Brian Bromberg It Is What It Is
What happens when you get over 20 artists together to make a CD? You get a jam session and that’s what Brian Bromberg’s new CD, “It Is What It Is”, turned out to be. Brian’s CD is comprised of an a list of musical all-stars from George Duke, Dan Siegel, Patrice Rushen, Gerald Albright, Rick Braun, Paul Jackson Jr., Eric Marienthal and Jeff Lorber to just name a few, of which you are sure to have some of their music already in your collection.
The now GRAMMY nominated artist has released this follow up to “Downright Upright” with 13 tracks of slammin, head swaying, grooving gems that are sure to get heavy rotation in a jazz lover’s I-pod.
“It Is What It Is” contains two cover songs that are sure to bring back some youthful memories. First there’s Quincy Jones’ theme to Sanford & Son which has been all jazzed-up and The B-52’s “Love Shack” which will have you dancing in the aisles during the festival season.
While at the Bass Player LIVE 2009 in Los Angeles, Brian gave pointers and showed techniques on the instrument he has been playing on for over 30 years now. There was also testing of the various manufactures’ new designs from Germany to China. Later we found a somewhat quiet room filled with equipment and we sat down on crates to discuss “It Is What It Is”.
SJM: How does it feel to be introduced now as GRAMMY nominated Brian Bromberg?
Brian: Wow, it is awesome. To know that all the years of hard work is finally being recognized means so much.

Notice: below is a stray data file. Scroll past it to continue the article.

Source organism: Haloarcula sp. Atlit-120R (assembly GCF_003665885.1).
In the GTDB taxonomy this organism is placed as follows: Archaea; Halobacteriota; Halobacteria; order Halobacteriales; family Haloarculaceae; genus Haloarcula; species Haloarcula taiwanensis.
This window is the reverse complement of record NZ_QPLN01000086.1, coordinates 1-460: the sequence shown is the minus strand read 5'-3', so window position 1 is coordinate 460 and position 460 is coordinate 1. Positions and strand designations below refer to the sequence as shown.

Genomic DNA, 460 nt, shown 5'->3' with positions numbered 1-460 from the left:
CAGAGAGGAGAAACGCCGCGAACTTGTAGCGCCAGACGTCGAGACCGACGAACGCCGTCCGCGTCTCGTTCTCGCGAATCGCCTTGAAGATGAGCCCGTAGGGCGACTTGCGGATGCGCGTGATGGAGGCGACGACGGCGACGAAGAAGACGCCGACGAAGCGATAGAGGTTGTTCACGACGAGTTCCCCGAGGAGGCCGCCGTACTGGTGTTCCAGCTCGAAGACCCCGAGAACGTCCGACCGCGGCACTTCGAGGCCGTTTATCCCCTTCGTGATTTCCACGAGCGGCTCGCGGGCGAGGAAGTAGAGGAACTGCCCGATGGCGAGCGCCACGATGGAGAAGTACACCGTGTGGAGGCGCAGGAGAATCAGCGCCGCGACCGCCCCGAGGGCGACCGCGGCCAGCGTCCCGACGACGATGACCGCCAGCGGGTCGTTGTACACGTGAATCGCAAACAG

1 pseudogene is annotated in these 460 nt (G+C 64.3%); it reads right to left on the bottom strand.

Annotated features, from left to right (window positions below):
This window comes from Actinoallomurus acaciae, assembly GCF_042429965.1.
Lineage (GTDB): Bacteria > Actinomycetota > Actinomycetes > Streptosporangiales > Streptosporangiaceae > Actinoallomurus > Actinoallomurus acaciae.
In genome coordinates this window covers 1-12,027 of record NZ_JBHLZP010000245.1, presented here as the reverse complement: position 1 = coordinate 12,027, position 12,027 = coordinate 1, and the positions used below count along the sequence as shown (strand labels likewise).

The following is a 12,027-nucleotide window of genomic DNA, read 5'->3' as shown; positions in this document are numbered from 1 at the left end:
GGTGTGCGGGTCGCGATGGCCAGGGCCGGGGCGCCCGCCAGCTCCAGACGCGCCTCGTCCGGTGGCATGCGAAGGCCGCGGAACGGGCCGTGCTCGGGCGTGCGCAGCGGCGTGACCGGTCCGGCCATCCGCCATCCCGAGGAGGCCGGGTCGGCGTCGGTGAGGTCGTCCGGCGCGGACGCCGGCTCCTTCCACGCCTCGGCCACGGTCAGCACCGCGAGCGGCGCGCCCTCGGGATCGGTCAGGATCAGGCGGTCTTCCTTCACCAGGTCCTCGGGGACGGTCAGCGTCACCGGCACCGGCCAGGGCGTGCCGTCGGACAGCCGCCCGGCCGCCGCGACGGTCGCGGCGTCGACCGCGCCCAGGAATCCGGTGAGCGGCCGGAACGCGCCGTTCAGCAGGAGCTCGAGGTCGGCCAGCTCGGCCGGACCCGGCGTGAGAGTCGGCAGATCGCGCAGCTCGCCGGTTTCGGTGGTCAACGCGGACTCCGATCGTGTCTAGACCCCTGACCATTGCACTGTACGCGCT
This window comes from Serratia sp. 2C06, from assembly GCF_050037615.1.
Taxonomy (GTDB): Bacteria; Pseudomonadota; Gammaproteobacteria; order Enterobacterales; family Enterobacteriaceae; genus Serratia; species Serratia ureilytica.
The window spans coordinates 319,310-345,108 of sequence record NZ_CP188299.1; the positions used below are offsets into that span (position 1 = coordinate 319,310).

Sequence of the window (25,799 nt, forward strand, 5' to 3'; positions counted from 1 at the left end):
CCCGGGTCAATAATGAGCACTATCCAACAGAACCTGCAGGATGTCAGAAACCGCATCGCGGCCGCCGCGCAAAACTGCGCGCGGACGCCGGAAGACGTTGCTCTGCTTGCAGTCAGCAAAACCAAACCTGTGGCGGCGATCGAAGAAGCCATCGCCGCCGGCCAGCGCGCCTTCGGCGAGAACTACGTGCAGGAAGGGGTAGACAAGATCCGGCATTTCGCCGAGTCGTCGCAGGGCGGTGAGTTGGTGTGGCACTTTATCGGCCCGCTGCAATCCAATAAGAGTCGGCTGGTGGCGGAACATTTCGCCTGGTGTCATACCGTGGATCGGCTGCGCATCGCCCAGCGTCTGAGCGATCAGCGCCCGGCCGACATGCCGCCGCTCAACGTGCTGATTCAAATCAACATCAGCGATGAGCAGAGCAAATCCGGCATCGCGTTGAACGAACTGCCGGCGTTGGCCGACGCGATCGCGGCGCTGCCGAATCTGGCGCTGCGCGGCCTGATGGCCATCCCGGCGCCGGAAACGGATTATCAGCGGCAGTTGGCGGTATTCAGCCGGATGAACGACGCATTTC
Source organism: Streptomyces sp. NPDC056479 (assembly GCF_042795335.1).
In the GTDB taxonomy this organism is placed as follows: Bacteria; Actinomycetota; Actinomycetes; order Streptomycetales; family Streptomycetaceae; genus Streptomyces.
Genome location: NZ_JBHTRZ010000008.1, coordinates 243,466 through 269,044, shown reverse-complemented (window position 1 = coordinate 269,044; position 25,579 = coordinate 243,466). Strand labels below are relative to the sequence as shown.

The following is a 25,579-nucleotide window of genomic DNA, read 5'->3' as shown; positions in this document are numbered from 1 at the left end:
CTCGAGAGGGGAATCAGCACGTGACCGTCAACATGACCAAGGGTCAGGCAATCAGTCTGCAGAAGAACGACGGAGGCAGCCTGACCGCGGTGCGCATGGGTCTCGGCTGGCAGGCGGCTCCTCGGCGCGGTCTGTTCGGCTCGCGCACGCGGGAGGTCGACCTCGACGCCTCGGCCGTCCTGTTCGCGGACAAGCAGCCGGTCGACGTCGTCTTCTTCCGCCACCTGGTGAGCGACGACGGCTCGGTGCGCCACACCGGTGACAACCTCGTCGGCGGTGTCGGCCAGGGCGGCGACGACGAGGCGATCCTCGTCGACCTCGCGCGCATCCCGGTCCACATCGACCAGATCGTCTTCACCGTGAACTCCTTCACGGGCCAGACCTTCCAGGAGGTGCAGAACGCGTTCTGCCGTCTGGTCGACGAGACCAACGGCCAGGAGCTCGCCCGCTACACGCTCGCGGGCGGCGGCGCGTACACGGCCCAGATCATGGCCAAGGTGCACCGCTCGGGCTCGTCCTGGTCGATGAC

SJM: As producer of each one of your CD’s over the years, how have you grown?
Brian: Gosh! By leaps and bounds; as I listen to some of my first CD’s I hear so many mistakes but since I was alone, there was no one looking over my shoulder to say this is how it should be done. I have grown a lot and am still growing. I hope to continue to grow with each new CD.
SJM: What is it like to have so many talented artists playing your music?
Brian: “It's a joy. I am a very simple writer and I don’t do theory. I’m not trained classically or anything like that. It all just comes from within. So basically I give them the melody but also give them the latitude to create and put their spin and we just go for it”. Brian’s eyes light up as he talks about the horn section. “I don’t stand in their way and the result is the funky horn arrangements.”
SJM: Speaking of funky, there are two songs that were collaborations that are off the charts. Tell me about them.
Brian: “Yes Dave Kochanski, provided me with demos for “Excuse Me” and “Saul Goode”. I provided the rhythm and groove parts and it came out with high funky R&B energy that went to another level.”
When asked about track 6 “The Mirror," Brian was candid about his state of being when he sat down to play this solo piece. Due to a heartfelt break up of a recent love, he had to look in the mirror and the emotion from within is what came out. Even though Brian admits there are a few things that could have been done differently in the 2-minute song, it was done in one take and he decided not touch it as it is how he felt at the time and he walked away from it.
As we dissected several of the songs and placed them in categories ranging from Dance, Funk, Romance to Smooth Jazz, it was evident that the passion for each song was still over-whelming for Brian. He said they all tell a story from within. He critiqued the melodic songs like “Life” and “Heaven”, the funkier songs of “Mr. Miller” and “Slap Happy” and one that Smooth Jazz lovers will definitely enjoy is the melody of, “Anticipation”. And what category would Brian put the title track in, “It Is What It Is!"